Since 1996 the Goethe-Institut's annual Berlin and Beyond Film Festival has been bringing German-language cinema from Germany, Austria, and Switzerland to the Europhiles of San Francisco. As 2008 marks the festival's 13th year which signals a transition toward maturity in many cultures it's perhaps appropriate that several offerings come from directors who have already brought their first or second films here. One example is Robert Thalheim, winner of the fest's 2005 Best First Feature Award for Netto, who returns with his fictional account of a young German's experience of working in Auschwitz today, And Along Come Tourists. But perhaps no triumphal return is more anticipated than that of Fatih Akin, whose The Edge of Heaven comes to San Francisco after garnering multiple awards on the festival circuit, including best screenplay honors last spring in Cannes.
Akin is a director much concerned with connection. After exploring the tenuous alliances of family and homeland in 2002's Solino and the complex, at times violent bonds of love in 2004's Head-On, he meditates on death's unanticipated capacity to unite the living in his newest film. The slow pace and nonlinear construction of his latest offering might initially surprise audiences looking for the visceral force of his previous movies, but it's a surprise worth following to the film's introspective conclusion.
Heaven begins by focusing on characters of Turkish descent living in Germany, a diaspora of more than two million people. When aging pensioner Ali (Tuncel Kurtiz) seeks comfort in the arms of middle-aged prostitute Yeter (Nursel Köse), it is their common language, not just the blow job, that excites him. Ali also speaks Turkish to his son Nejat (Baki Davrak), a fastidious intellectual, but divines that otherwise their relationship lacks closeness. Nejat and Yeter quietly ally after she reveals she is prostituting herself in order to put her daughter through school in Istanbul, and when an act of unexpected violence shatters their fledgling harmony, he resolves to find Yeter's daughter and finance her studies himself.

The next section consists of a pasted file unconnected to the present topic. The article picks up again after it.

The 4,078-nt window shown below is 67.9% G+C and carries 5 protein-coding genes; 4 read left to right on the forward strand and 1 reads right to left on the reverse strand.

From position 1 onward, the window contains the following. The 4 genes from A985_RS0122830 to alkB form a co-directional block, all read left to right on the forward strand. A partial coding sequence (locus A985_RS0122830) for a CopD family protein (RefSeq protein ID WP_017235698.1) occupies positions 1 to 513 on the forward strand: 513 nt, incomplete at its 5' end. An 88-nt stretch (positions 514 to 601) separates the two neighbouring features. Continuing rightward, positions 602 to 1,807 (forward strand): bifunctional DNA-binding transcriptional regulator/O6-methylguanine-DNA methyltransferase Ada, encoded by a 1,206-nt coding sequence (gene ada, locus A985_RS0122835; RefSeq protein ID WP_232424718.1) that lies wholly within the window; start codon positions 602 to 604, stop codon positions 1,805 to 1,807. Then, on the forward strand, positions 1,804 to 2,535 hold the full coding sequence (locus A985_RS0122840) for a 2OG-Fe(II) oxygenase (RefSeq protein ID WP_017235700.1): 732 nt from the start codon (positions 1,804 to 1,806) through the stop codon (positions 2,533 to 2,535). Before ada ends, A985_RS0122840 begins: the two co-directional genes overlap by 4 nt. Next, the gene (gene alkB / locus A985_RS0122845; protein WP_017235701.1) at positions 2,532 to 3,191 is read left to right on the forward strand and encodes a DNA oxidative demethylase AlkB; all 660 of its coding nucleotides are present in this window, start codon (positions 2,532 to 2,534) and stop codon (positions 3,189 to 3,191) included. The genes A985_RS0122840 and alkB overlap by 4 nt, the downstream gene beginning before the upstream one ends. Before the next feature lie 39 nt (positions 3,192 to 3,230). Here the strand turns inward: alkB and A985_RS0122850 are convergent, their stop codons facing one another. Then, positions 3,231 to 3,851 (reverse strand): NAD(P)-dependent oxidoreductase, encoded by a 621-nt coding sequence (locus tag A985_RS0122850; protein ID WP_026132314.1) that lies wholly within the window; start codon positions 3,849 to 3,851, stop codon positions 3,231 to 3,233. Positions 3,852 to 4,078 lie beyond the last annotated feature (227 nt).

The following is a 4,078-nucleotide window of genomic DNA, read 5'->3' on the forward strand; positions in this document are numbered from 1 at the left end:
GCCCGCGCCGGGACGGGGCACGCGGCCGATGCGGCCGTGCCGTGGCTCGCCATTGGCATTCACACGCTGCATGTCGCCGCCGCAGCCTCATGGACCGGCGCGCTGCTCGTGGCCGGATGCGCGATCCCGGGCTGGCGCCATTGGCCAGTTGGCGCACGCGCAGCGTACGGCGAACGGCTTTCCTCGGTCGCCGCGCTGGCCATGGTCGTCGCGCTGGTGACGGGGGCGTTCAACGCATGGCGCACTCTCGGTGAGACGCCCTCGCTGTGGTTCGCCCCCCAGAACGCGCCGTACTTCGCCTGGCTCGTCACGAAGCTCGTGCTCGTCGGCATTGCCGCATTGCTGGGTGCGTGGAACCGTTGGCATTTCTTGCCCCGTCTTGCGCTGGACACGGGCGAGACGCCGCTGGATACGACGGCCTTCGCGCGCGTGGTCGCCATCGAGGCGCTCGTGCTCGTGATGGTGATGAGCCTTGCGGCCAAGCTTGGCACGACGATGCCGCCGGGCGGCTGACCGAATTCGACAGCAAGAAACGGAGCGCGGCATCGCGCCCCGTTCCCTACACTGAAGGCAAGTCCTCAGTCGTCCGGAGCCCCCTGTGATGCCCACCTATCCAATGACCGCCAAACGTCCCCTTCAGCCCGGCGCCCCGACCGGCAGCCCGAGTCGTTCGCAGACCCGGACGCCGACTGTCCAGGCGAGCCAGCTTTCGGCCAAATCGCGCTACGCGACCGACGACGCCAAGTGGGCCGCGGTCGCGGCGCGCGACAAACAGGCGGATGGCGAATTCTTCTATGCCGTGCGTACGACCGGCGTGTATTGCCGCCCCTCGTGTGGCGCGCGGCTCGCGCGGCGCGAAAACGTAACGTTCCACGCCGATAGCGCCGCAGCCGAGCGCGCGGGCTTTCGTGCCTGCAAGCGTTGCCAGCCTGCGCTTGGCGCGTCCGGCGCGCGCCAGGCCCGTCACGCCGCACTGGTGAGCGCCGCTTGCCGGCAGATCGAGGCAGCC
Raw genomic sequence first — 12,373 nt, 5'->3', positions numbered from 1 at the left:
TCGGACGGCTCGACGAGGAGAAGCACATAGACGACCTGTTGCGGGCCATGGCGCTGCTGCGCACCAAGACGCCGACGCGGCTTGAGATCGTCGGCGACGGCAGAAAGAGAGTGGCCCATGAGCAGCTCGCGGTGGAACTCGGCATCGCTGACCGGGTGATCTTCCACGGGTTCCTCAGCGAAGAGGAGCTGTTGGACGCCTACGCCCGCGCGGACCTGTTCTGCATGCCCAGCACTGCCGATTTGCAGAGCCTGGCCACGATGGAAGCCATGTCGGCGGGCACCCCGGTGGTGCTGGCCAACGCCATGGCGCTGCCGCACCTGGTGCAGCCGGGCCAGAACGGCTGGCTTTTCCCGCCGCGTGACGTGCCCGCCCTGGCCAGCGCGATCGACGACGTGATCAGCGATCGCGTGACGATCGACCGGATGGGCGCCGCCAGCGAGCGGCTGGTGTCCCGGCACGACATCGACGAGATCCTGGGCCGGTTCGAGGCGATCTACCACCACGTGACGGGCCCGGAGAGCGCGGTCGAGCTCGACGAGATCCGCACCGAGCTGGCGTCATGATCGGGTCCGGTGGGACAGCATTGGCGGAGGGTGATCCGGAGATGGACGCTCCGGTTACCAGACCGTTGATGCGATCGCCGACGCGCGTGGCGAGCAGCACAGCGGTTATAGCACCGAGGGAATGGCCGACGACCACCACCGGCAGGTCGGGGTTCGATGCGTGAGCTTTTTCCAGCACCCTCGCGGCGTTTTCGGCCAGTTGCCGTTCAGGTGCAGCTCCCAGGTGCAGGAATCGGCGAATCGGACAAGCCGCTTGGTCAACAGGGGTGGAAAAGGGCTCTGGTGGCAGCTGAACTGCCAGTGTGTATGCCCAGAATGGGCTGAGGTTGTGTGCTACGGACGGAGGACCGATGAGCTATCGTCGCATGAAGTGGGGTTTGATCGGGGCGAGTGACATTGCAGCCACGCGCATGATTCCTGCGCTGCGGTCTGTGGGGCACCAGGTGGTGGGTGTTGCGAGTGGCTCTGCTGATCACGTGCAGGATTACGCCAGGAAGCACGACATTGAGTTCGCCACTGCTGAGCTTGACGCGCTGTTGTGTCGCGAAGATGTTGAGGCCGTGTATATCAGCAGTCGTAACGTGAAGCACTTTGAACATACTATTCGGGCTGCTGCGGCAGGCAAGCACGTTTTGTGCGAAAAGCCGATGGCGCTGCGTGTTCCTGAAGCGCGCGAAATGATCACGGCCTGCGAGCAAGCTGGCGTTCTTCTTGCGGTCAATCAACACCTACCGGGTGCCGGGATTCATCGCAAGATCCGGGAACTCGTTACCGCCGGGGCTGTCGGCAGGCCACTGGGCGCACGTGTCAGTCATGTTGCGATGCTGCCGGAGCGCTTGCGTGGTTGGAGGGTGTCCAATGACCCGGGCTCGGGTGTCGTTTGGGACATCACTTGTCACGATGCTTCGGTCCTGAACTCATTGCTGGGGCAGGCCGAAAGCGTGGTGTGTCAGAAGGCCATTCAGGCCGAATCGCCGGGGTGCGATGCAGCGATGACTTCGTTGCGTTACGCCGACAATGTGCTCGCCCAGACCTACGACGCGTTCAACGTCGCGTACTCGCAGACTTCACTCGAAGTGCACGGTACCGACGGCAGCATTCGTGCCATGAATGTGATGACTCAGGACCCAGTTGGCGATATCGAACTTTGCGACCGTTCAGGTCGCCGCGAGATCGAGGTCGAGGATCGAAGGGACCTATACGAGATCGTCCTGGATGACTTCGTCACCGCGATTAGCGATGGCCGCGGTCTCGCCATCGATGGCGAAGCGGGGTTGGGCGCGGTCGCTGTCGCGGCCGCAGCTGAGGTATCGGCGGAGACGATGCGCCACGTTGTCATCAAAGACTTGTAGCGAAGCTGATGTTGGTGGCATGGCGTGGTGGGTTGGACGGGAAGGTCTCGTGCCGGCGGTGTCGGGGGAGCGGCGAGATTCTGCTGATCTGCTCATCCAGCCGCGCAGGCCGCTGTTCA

At this point Heaven breaks away from simple narrative to trace the intricately entwined paths of three strong-willed women. Yeter's daughter, Ayten (Nurgül Yesilçay), is not a student after all, but a revolutionary and a freedom fighter. Following a police raid on her flat, she comes to Germany to find her mother. Instead, she finds Lotte (Patrycia Ziolkowska), a headstrong German girl who offers her a place to stay. Soon they embark on an almost gratuitous (yet earnestly portrayed) lesbian relationship. Former Rainer Werner Fassbinder muse Hanna Schygulla's nuanced performance as Susanne, Lotte's disapproving mother, is one of the film's strongest. Struggling to relate to her stubborn daughter, she adds a necessary ballast of reason, even as Lotte abruptly leaves home to follow Ayten, who's been deported to Turkey and jailed.
Another death is all it takes to draw the survivors together, discovering in one another and themselves the attributes they thought were lost with the deceased. Susanne and Nejat in particular find solace in their unifying memories, creating a link that, though forged from tragedy, speaks more to life. Leaving all final reconciliation offscreen, Akin deftly ends his film on a note of pensive ambiguity, a restraint that befits his rising reputation as a director entering his prime.
Another Berlin and Beyond alum, Christian Petzold, delivers a film that though it couldn't be more texturally different from Akin's is strangely complementary to Heaven. Disassociation, not connection, is the overriding theme of Yella, propelling the titular protagonist from East to West, desperation to determination, the bottom of a river to the head of a boardroom.